The next day at eleven, Mr. Bridges’ carriage came to the door, and soon conveyed them to Sir William Egerton’s, in Somerset street. Lady Egerton, whose pale countenance and dejected manner too plainly shewed the state of her mind, received her friend with animated satisfaction, and Honoria with a polite affability. Miss Onslow had by a note sent early in the morning, informed her of her intention, and had the happiness of seeing this interview complete her purpose; her friends were mutually pleased, and Lady Egerton entreating Emily to spare our heroine immediately, she consented, though unwilling, to part with her for the time she remained in town: but reflecting, if her own situation was disagreeable, how much more so her friend’s was, gave up her own wishes in compliance with Lady Egerton’s request. As she had promised to dine with them, it was not till late in the evening she left Honoria with her new patroness, promising to see them as often as possible during their stay. But the next morning at breakfast, when Sir William first made his appearance, he told Lady Egerton, that now having a companion, there was no reason for her remaining any longer in town, and desired they would set out for Elmsthorpe the next day, and he would follow them in less than a week. Lady Egerton immediately assented; and with Honoria devoted that morning to take leave of Miss Onslow, who was the less disconcerted at this intelligence, as it had been just concluded upon by Mr. Henry Ashbourn, that they would quit London a week earlier than they had at first intended. Emily promised to write to them both frequently, and they parted with mutual expressions of friendship and regret. Honoria in their return to Somerset-street, called on Mrs. Markham, who was truly rejoiced at her happy establishment, and congratulated Lady Egerton on the acquisition Miss Wentworth would be to her. Lady Egerton replied, she was very sensible of it, and grateful to Miss Onslow for her introduction of Honoria.—It was with deep regret our heroine observed that Mrs. Markham appeared languid and weak, but hoping she might attribute it chiefly to the fatigue so long a journey must have naturally caused in a person at her advanced age, endeavoured with that hope to console herself.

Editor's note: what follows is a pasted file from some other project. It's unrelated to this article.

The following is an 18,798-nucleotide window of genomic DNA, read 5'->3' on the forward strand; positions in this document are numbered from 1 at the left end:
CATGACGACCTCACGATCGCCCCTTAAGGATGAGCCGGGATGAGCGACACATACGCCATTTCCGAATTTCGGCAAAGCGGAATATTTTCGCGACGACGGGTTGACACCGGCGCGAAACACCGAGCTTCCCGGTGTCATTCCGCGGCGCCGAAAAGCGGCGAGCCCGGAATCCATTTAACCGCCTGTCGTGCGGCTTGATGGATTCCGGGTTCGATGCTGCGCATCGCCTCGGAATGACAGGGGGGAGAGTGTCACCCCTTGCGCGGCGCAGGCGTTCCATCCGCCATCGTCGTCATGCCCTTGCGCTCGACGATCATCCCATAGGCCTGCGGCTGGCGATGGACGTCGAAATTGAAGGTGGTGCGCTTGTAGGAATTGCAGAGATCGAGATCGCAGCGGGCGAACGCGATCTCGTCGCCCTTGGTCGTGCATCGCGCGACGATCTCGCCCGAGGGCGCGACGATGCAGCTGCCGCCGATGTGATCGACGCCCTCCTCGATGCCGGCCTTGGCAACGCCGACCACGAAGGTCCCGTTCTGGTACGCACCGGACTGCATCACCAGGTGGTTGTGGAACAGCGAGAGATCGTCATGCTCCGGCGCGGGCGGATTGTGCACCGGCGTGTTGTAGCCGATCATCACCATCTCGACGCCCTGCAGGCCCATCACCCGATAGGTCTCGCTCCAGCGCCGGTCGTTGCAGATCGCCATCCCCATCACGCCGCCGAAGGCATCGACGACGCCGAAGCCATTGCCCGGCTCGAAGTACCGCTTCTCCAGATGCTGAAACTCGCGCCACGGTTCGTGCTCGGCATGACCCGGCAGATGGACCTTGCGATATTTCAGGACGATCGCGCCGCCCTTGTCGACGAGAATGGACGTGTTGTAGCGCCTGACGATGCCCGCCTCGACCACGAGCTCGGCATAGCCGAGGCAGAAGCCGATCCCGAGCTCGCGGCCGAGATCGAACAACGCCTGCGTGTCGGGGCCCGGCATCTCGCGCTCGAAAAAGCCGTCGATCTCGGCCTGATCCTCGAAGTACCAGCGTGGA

During the short time Honoria had been in London, she had only been out in a carriage; but when in the streets, her eyes were ever directed to the passing objects, as if anxious, yet afraid to discover among them one who could interest her. In the afternoon, she recollected her old landlady, for whom though she had no affection, she thought it right to enquire; and sending for a Hackney coach, drove to Great Marlborough-street, and stopping at Mrs. Gibbon’s, enquired if she knew where Mrs. Middleton then lived. Mrs. Gibbons did not at first recollect Honoria, till the enquiry brought her person to her remembrance. She received her with great civility, but said, she was sorry to inform her that Mrs. Middleton was dead. She had been so much hurt by the idea that the fire was occasioned by her own carelessness, that she never wholly recovered it, but fell into a rapid decline, which ended her life but a few days before; and added, that her husband still lived at Mr. Burnaby’s, to whom she would faithfully deliver any message, as she often saw him. Honoria expressed her regret at the poor woman’s unhappy fate, and thanking Mrs. Gibbons for her information and civil offer, took leave, not imagining it could be of the least consequence to acquaint Mr. Middleton of her change of situation, though she had intended to inform his wife.